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How Gentrification Works

        Money | Economic Concepts

Construction continues on East 125th Street in Harlem, a New York City neighborhood transformed by gentrification.
Construction continues on East 125th Street in Harlem, a New York City neighborhood transformed by gentrification.
Spencer Platt/Getty Images

When predominately white, college-educated city dwellers left New York City in the 1950s and 1960s for a safer life in the suburbs, the map of the five boroughs included an increasing number of "rough" neighborhoods: Times Square, Harlem and the Lower East Side in Manhattan, and vast swaths of Brooklyn. In some cases, these were places where you didn't want to be caught after dark. In all cases, however, they were racial and ethnic enclaves that were intimidating to outsiders, but home to generations of long-time residents who scraped by financially while nourishing a distinct local culture.

Today, many of these once-gritty neighborhoods are home to some of the most desirable, fashionable and valuable pieces of real estate in New York -- if not the U.S. So what changed? How and when was the run-down corner bodega replaced by an organic, fair-trade market? How did a block known for its pawn shops and dive bars become the new destination for "mommy and me" yoga classes and posh urban boutiques?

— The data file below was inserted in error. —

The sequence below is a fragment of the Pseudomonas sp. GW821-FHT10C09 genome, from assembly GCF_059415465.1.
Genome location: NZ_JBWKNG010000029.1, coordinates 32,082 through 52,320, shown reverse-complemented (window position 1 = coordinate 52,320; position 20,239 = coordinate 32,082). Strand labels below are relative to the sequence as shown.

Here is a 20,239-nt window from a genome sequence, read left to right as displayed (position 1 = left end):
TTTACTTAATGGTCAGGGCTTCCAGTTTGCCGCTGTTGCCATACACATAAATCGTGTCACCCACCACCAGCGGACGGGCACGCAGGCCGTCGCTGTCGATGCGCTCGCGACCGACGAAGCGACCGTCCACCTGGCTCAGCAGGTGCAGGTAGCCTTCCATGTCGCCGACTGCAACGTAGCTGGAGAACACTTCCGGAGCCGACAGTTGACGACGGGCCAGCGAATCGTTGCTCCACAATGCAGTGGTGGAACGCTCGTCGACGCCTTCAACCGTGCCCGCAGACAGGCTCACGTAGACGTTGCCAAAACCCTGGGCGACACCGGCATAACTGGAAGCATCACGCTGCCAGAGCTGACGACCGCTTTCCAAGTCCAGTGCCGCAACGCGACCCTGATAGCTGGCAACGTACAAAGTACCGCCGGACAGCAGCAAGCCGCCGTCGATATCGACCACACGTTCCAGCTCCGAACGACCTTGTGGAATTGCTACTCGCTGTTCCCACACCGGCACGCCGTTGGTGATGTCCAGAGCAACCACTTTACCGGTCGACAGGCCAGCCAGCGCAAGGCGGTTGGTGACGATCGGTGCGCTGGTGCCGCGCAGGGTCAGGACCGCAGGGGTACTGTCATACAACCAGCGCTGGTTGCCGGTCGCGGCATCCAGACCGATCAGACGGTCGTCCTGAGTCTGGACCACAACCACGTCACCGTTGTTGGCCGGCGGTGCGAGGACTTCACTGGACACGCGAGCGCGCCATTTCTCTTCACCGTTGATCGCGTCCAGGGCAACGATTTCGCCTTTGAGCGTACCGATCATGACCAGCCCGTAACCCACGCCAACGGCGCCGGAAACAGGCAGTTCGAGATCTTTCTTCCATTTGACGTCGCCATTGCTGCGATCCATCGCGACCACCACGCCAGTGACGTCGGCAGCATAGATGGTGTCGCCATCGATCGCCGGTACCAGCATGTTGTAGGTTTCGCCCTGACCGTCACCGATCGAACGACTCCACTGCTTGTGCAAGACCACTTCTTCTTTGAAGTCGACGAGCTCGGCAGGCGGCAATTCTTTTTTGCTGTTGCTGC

The process is called gentrification, and it is one of the most controversial topics in the field of urban development and in the very neighborhoods where gentrification is actively taking place.

The term was first coined by urban geographer Ruth Glass in the 1960s to describe the surprising phenomenon of upper middle-class British families buying property in London's gritty East End [source: Atkinson]. Glass, who was a Marxist, certainly meant the term to have a negative connotation. The word refers specifically to the gentry, or ruling class, and Glass's concern was for the fate of the low-income residents who might be displaced by the gentry's arrival.

Today, there is no consensus definition of gentrification, but it is most often used negatively to describe the arrival of wealthy people to a lower-income urban neighborhood and the eventual displacement of the original residents and their culture. Urban planner Benjamin Grant identifies the major changes that characterize gentrification:

  • Demographic shift: Rise in median income; decline in racial minorities; fewer families and more singles and couples
  • Real estate and land use: Rental and home prices soar; lower-income renters evicted to upgrade apartment buildings to condos; formerly industrial areas converted into lofts and luxury housing
  • Social and cultural change: New arrivals bring their own tastes and expectations; new shops, restaurants and businesses pop up to suit them; "undesirable" neighborhood elements are pushed out

Next, we'll look at the gentrification process as well as some surprising research findings about displacement.


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